The God who is revealed in Christmas

The God who is revealed in Christmas the nativity story 2006

 

Christmas is God’s answer to human longing, God’s response to the centuries of prayers that lay hidden in our groaning, our sighs, our frustrations, and our religious efforts, each of them a plea, mostly silent, for a divine intervention, all of them asking God to come and rid the world of injustice and our hearts of loneliness and heartache.

But God’s answer didn’t exactly meet our expectations even as it surpassed them. What was born with Jesus’ birth and what still lies seemingly helpless in mangers all around the world wasn’t exactly what the world expected.

What the world expected was a superstar, someone with the talent, sharpness, and raw muscle-power to out-gun everything that’s bad on this planet, someone charismatic enough to make everyone who opposes him slink away in defeat. God’s answer to that: A baby lying helpless in the straw!

Why? Why would God choose to be born into the world in this way?

Because you can’t argue with a baby! Babies don’t try to compete, don’t stand up to you, don’t try to best you in an argument, and don’t try to impress you with their answers. Indeed, they can’t speak at all.

You, on your part, have to coax everything out of them, be it a smile or a word, and that effort, which demands great patience, usually draws out what’s best in you. Moreover, you can’t push at a baby too hard, it will begin to cry and the session is over.

And that is the Saviour who was born in Bethlehem, and that is too how God is still basically in the world.

Like a baby, God does not outgun anyone, out-muscle anyone, threaten anyone, or overpower anyone. The power of God revealed in Christmas is the power of a baby, nothing more, nothing less: innocence, gentleness, helplessness, a vulnerability that can soften hearts, invite in, have us hush our voices, teach us patience, and call forth what’s best in us.

We watch our language around a baby in the same way as we watch our language in a church, with good reason.

The power of Christmas is like the power of a baby, it underwhelms in such a way so as to eventually overwhelm. There is a greater power than muscle, speed, charism, unstoppable force: If you were to put a baby into a room with the heavy-weight boxing champion of the world, who ultimately would be the stronger?

The boxer could kill the baby, but, no doubt, wouldn’t, precisely because something inside the baby’s powerlessness would overwhelm the boxer. Such is the way of God, the message of Christmas.

But we have always been slow to understand this; we want our messiahs to possess more immediate power. And we are in good company here.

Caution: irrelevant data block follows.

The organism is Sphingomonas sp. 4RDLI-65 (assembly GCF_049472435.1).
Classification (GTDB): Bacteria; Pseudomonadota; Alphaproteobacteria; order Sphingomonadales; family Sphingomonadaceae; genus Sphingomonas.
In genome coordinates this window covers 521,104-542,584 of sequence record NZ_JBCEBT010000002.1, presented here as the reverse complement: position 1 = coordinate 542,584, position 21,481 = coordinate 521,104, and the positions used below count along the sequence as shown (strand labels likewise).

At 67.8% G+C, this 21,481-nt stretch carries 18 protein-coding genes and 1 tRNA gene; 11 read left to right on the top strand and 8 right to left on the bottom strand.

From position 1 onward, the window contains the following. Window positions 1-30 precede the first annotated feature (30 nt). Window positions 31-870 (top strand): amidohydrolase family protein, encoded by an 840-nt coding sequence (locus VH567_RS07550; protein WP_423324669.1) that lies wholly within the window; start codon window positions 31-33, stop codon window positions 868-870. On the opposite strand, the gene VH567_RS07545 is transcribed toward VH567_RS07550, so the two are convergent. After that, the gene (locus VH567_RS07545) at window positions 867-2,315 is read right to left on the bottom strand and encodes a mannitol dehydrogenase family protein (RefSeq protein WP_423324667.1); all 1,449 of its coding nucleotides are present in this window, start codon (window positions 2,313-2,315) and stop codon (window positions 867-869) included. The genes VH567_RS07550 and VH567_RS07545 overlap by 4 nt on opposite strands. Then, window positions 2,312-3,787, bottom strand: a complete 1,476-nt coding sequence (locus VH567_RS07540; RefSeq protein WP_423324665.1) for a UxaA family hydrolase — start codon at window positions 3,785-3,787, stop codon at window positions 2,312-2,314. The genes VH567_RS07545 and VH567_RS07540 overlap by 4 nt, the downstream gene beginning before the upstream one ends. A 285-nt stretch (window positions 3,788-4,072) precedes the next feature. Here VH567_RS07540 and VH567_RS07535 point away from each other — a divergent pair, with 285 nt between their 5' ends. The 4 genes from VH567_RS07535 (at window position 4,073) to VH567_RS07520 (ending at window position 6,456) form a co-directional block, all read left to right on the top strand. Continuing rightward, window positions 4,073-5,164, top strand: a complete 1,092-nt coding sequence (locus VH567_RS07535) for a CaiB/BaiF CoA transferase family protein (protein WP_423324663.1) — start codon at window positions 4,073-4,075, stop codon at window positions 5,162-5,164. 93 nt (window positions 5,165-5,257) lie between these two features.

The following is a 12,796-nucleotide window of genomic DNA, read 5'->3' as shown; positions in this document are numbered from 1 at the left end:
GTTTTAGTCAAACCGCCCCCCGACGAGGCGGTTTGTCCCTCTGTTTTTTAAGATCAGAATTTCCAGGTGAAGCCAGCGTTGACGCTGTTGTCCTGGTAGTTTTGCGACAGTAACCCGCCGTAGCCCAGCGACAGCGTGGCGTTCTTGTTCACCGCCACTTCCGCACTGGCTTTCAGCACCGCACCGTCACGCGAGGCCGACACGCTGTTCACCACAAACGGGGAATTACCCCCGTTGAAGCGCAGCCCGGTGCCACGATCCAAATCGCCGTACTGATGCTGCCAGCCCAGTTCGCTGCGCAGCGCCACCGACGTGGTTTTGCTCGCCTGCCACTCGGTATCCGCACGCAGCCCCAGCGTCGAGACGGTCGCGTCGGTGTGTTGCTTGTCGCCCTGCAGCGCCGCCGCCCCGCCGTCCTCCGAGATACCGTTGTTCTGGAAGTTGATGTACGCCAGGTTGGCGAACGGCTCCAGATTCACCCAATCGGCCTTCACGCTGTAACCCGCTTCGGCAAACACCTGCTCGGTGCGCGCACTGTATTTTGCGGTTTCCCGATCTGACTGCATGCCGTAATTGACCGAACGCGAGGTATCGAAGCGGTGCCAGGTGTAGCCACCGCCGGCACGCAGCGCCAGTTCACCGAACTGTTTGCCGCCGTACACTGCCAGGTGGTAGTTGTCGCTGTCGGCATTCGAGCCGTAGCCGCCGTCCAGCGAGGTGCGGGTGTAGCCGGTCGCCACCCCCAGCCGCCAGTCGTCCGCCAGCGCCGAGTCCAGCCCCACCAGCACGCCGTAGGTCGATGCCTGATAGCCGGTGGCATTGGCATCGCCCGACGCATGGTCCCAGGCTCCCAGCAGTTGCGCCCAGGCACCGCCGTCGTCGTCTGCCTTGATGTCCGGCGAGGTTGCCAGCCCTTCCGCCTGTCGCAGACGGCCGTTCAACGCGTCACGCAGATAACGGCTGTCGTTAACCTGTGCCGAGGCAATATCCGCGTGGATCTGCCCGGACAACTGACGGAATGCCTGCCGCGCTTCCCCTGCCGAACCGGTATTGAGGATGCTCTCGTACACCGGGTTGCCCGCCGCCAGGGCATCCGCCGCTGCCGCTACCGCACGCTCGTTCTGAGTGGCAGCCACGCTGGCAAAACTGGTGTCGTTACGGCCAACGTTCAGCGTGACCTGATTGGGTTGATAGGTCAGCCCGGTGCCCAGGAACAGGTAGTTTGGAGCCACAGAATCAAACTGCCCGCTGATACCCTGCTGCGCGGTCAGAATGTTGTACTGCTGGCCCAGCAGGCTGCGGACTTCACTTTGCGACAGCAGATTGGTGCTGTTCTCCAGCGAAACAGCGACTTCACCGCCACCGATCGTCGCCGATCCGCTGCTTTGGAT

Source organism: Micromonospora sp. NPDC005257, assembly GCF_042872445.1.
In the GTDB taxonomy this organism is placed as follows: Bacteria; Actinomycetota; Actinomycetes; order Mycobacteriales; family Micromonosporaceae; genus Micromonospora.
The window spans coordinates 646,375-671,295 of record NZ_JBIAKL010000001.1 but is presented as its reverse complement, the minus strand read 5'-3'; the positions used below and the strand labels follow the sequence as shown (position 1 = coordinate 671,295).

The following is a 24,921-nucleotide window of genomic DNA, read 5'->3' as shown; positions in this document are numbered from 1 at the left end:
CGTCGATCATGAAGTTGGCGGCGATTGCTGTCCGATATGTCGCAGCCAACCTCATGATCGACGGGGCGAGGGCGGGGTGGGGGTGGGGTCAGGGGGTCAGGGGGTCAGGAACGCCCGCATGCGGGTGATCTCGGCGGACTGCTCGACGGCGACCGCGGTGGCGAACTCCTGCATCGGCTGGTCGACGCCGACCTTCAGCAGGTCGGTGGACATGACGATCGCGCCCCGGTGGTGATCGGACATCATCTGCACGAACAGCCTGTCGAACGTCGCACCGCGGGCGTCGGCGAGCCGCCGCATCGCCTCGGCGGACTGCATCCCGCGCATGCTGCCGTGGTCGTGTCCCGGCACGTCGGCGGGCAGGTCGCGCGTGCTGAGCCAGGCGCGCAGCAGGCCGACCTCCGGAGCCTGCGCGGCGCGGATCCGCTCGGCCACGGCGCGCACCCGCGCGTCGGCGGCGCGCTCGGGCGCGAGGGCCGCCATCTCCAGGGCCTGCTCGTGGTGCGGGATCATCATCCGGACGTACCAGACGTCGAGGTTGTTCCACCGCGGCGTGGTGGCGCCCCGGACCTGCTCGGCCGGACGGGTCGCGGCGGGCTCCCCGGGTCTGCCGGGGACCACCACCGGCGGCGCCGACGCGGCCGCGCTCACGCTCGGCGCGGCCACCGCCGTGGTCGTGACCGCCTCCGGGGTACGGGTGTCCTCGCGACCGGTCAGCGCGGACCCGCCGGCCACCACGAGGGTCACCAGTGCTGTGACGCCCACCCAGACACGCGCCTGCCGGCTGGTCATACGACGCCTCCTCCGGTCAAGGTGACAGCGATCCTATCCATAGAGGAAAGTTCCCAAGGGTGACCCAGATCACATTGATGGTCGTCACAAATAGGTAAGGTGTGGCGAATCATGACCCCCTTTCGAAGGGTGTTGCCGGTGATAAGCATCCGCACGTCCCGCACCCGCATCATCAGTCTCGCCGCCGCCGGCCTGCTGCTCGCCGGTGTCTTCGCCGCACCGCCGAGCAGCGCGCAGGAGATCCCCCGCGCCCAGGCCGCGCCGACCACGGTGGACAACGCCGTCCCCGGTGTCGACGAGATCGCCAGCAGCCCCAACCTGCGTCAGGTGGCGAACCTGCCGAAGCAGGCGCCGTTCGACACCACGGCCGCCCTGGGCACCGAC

The messiah that people longed for during all those centuries leading up to Jesus and Bethlehem was precisely conceived of as a human superhero, someone with the earthly muscle to bang heads together and purge the world of evil by morally superior muscles.

Even John the Baptist expected the messiah to come with that kind of power. His concern was justice, repentance, asceticism. He warned people of an approaching time of reckoning and expected the longed-for messiah to come precisely as a violent fire, a winnowing fan that would separate the bad from the good and burn up the former with a righteousness that came straight from God.

When he heard reports of Jesus gently inviting sinners in rather than casting them off, John was scandalised, that kind of a messiah didn’t fit his expectations, or his preaching.

That’s why Jesus, in sending a response to him, invites John not to be scandalised in him. John hadn’t wanted a gentle, vulnerable, peace-preaching messiah. He wanted bad people punished, not converted.

But, to his credit, once he saw how Jesus’ power worked, he understood, accepted a deeper truth, stepped back in self-effacement, and pointed people in Jesus’ direction with the words: He must increase and I must decrease. I’m not even worthy to untie his scandal strap!

We too are slow to understand. Like John the Baptist, our impatience for truth and justice makes us want and expect a messiah who comes in earthly terms, all talent and muscle, banging heads together so as to rid the planet of falsehood and evil.

We want the kind of messiah we see at the end of every Hollywood thriller, Mother Theresa turned into Sylvester Stallone or Bruce Willis, beating up the bad guys with a violence they can only envy.

But that’s not the Christmas story, nor the power revealed in it. An infant lying in the straw in Bethlehem didn’t outgun anyone.

He just lay there, waiting for anyone, good or bad, to come to him, see his helplessness, feel a tug at his or her heart strings, and then gently try to coax a smile or a word out of him. That’s still how God meets us.

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